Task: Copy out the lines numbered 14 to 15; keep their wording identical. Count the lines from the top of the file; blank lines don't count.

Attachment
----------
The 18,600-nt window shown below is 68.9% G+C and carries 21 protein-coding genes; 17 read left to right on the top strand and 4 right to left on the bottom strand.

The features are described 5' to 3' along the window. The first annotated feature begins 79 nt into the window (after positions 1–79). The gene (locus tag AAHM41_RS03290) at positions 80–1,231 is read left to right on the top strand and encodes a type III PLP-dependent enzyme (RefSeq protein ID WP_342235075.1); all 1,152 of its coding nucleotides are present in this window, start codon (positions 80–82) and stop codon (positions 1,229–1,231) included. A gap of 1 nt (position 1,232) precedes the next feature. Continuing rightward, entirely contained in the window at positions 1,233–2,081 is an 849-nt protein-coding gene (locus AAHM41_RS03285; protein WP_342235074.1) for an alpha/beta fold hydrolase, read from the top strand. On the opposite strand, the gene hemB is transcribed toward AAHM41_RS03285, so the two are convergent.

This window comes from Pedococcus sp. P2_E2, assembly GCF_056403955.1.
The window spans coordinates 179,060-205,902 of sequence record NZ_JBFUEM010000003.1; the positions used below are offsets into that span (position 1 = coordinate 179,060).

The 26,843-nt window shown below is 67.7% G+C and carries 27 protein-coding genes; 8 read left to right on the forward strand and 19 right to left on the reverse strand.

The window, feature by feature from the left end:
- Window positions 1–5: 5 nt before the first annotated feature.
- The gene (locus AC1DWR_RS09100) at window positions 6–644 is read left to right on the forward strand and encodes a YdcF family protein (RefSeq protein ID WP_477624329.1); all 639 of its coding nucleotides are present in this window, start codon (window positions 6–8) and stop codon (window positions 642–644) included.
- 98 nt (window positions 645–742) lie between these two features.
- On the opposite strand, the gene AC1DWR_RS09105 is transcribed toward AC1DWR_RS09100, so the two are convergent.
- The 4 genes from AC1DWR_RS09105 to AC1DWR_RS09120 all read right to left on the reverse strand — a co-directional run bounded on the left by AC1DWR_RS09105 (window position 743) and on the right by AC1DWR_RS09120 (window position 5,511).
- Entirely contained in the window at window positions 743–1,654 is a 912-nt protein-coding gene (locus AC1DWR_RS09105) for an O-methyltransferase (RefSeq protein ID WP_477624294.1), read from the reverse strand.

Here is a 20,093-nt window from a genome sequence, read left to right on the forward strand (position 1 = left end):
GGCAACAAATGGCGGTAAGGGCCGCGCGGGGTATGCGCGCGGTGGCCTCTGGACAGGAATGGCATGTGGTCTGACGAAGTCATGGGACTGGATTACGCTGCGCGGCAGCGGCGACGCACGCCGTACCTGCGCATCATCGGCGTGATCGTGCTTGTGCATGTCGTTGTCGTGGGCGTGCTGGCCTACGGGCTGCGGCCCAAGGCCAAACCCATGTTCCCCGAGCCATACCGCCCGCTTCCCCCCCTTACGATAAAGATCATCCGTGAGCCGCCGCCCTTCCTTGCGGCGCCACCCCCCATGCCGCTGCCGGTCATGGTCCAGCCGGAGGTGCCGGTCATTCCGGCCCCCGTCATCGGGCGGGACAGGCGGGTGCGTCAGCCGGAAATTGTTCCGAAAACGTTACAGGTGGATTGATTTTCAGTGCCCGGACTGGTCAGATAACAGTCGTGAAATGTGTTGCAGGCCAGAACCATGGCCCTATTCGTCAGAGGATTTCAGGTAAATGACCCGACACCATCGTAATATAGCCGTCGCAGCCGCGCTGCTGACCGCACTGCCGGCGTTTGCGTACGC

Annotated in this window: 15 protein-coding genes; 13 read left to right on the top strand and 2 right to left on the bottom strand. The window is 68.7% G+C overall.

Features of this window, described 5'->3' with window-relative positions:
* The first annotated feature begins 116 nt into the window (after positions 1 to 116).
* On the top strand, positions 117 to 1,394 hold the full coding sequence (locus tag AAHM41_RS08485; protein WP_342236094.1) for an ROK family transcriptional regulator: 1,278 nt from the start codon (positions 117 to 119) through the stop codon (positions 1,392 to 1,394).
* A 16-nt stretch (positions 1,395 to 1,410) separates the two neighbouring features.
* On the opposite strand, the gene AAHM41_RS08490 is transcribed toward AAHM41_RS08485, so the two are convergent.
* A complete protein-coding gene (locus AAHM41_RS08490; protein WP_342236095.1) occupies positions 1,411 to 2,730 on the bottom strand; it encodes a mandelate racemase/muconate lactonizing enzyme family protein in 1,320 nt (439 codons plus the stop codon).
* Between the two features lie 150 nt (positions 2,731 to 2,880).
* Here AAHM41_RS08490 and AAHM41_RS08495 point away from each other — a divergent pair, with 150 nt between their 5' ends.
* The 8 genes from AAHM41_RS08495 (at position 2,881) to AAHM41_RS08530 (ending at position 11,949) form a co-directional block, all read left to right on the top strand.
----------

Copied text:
GGCAACAAATGGCGGTAAGGGCCGCGCGGGGTATGCGCGCGGTGGCCTCTGGACAGGAATGGCATGTGGTCTGACGAAGTCATGGGACTGGATTACGCTGCGCGGCAGCGGCGACGCACGCCGTACCTGCGCATCATCGGCGTGATCGTGCTTGTGCATGTCGTTGTCGTGGGCGTGCTGGCCTACGGGCTGCGGCCCAAGGCCAAACCCATGTTCCCCGAGCCATACCGCCCGCTTCCCCCCCTTACGATAAAGATCATCCGTGAGCCGCCGCCCTTCCTTGCGGCGCCACCCCCCATGCCGCTGCCGGTCATGGTCCAGCCGGAGGTGCCGGTCATTCCGGCCCCCGTCATCGGGCGGGACAGGCGGGTGCGTCAGCCGGAAATTGTTCCGAAAACGTTACAGGTGGATTGATTTTCAGTGCCCGGACTGGTCAGATAACAGTCGTGAAATGTGTTGCAGGCCAGAACCATGGCCCTATTCGTCAGAGGATTTCAGGTAAATGACCCGACACCATCGTAATATAGCCGTCGCAGCCGCGCTGCTGACCGCACTGCCGGCGTTTGCGTACGC

Annotated in this window: 15 protein-coding genes; 13 read left to right on the top strand and 2 right to left on the bottom strand. The window is 68.7% G+C overall.